• Following the honor code prevents rape. While it certainly eliminates many of the aspects of rape culture that are common on other campuses, rapists will find other tools in the existing culture, like those above, and use those to manipulate victims.
  • Victims put themselves in bad situations which is why they were raped.  Rapists know very well how to manipulate victims using trust to get them into a vulnerable position in which they can be overpowered. The Honor Code is like a playbook for a rapist: trick her into breaking curfew, find a reason why she has to be in your room or hers (a sick roommate or wanting to talk alone about something important), etc.
  • If a girl lets a boy go too far, he can’t stop himself.  This is insulting to men and a dangerous victim-blaming belief.  Both men and women are individually responsible for their actions. No means no.  See the tea analogy.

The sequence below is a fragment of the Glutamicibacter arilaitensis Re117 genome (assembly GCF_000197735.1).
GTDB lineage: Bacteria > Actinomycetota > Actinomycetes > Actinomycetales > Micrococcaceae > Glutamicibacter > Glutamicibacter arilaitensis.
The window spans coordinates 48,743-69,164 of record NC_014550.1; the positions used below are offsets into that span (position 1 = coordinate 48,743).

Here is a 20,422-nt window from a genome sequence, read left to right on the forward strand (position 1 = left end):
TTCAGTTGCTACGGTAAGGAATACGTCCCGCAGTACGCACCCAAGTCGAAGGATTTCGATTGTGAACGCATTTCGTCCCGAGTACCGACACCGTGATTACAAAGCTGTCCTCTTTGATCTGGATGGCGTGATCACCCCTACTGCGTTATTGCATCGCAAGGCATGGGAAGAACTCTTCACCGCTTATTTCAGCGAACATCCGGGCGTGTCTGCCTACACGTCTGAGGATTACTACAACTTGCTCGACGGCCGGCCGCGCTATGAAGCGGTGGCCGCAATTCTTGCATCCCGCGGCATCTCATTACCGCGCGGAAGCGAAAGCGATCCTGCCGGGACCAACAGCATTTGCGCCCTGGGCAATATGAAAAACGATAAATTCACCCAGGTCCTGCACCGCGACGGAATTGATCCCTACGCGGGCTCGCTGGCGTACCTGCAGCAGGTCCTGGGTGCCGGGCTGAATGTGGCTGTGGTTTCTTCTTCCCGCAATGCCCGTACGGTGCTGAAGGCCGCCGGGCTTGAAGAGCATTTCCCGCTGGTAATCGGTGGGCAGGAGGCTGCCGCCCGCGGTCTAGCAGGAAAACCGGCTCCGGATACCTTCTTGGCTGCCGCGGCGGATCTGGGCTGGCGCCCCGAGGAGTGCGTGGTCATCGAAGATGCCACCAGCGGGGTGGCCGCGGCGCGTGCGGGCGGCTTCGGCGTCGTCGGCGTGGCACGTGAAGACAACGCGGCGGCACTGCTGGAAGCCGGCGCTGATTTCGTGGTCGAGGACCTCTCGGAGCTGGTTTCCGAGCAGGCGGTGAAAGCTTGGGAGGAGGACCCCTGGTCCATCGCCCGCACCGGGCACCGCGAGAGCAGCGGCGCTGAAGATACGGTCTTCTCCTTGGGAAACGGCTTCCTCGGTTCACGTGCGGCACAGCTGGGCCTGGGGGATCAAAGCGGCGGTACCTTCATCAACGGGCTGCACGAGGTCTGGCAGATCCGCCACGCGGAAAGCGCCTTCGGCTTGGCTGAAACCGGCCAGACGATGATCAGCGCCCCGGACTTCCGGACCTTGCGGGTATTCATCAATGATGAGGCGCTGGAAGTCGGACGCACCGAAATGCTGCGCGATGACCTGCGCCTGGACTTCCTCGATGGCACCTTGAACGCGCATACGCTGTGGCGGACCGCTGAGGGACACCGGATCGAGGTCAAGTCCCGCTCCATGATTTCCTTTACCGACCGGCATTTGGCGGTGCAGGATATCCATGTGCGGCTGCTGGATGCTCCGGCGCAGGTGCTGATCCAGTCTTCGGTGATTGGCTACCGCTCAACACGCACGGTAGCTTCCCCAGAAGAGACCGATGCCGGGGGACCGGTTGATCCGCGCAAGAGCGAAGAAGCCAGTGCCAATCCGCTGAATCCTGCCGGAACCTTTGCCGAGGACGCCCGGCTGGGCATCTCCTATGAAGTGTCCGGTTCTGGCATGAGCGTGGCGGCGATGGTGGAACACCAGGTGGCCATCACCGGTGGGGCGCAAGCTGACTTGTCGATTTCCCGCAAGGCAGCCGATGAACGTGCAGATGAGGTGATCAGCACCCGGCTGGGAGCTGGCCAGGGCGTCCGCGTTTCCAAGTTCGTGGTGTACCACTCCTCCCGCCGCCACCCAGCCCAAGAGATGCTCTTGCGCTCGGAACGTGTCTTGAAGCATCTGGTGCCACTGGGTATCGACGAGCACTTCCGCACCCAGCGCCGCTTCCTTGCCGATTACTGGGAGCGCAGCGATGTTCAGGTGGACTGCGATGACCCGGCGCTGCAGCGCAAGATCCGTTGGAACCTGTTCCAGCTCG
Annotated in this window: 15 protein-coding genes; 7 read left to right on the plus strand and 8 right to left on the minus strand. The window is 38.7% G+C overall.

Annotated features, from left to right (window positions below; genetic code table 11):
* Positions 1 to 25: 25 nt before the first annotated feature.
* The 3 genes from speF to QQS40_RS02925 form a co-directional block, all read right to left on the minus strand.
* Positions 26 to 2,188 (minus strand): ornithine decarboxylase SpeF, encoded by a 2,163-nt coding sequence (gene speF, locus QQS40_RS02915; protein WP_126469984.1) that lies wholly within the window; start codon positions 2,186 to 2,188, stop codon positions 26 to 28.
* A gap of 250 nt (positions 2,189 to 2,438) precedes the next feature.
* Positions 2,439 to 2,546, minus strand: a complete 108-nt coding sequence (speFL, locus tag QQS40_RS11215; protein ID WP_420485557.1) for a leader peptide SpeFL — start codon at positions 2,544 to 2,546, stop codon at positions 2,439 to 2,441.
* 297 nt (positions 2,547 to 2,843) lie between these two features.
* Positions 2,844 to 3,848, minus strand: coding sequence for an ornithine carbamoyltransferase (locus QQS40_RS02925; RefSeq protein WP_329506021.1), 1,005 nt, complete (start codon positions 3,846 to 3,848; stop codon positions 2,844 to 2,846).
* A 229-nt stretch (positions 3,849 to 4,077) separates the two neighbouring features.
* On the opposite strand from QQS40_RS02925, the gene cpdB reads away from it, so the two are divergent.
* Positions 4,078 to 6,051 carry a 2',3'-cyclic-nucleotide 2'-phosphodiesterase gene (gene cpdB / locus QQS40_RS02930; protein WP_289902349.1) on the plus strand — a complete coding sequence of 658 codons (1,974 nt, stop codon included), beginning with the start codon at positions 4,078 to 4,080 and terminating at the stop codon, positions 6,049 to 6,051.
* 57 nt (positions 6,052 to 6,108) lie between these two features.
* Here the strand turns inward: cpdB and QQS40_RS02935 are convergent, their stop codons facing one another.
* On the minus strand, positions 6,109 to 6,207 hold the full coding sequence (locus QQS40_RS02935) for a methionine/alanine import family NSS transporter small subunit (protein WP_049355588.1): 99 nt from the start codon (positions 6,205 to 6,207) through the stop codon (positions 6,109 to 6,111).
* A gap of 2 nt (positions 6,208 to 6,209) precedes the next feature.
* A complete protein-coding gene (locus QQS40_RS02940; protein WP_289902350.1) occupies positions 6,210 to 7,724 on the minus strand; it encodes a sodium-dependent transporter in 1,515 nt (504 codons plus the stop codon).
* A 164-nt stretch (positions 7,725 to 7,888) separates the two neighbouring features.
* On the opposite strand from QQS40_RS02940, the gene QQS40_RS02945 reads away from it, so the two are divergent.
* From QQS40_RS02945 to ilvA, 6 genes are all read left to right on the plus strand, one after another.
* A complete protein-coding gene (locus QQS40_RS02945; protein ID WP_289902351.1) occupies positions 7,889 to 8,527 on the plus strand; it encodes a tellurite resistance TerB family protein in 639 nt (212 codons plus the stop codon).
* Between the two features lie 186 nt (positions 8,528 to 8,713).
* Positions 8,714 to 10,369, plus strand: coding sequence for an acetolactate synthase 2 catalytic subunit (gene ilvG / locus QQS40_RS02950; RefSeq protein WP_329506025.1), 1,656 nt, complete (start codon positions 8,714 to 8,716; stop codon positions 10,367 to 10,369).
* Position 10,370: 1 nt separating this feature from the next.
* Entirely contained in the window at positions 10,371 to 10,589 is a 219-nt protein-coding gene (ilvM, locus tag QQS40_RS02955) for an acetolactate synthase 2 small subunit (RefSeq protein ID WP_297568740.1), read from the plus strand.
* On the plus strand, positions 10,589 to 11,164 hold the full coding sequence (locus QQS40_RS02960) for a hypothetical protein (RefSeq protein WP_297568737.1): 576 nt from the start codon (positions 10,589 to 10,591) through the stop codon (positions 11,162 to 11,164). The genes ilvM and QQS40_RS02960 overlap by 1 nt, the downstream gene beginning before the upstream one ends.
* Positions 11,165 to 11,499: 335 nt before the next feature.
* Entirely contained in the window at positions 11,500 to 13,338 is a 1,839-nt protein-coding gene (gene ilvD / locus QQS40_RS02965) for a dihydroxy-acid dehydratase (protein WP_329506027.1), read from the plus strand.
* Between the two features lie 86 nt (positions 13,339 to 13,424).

• Rape is rare.  In my experience, rape among Mormon women is no more rare than it is among women in general.  I had many roommates at BYU and mission companions who were survivors of rape or incest, although I was not.  (I did have a few near misses, but not at BYU).  Although 1 in 4 or 5 women are raped, that doesn’t mean that 1 in 5 men are rapists.  In fact, rapes and attempted rapes are committed by a relatively small percentage of men, ballparked at around 6%.  That’s one reason it’s so important to take rape seriously and to prosecute rapists.  There are fewer of them than there are victims.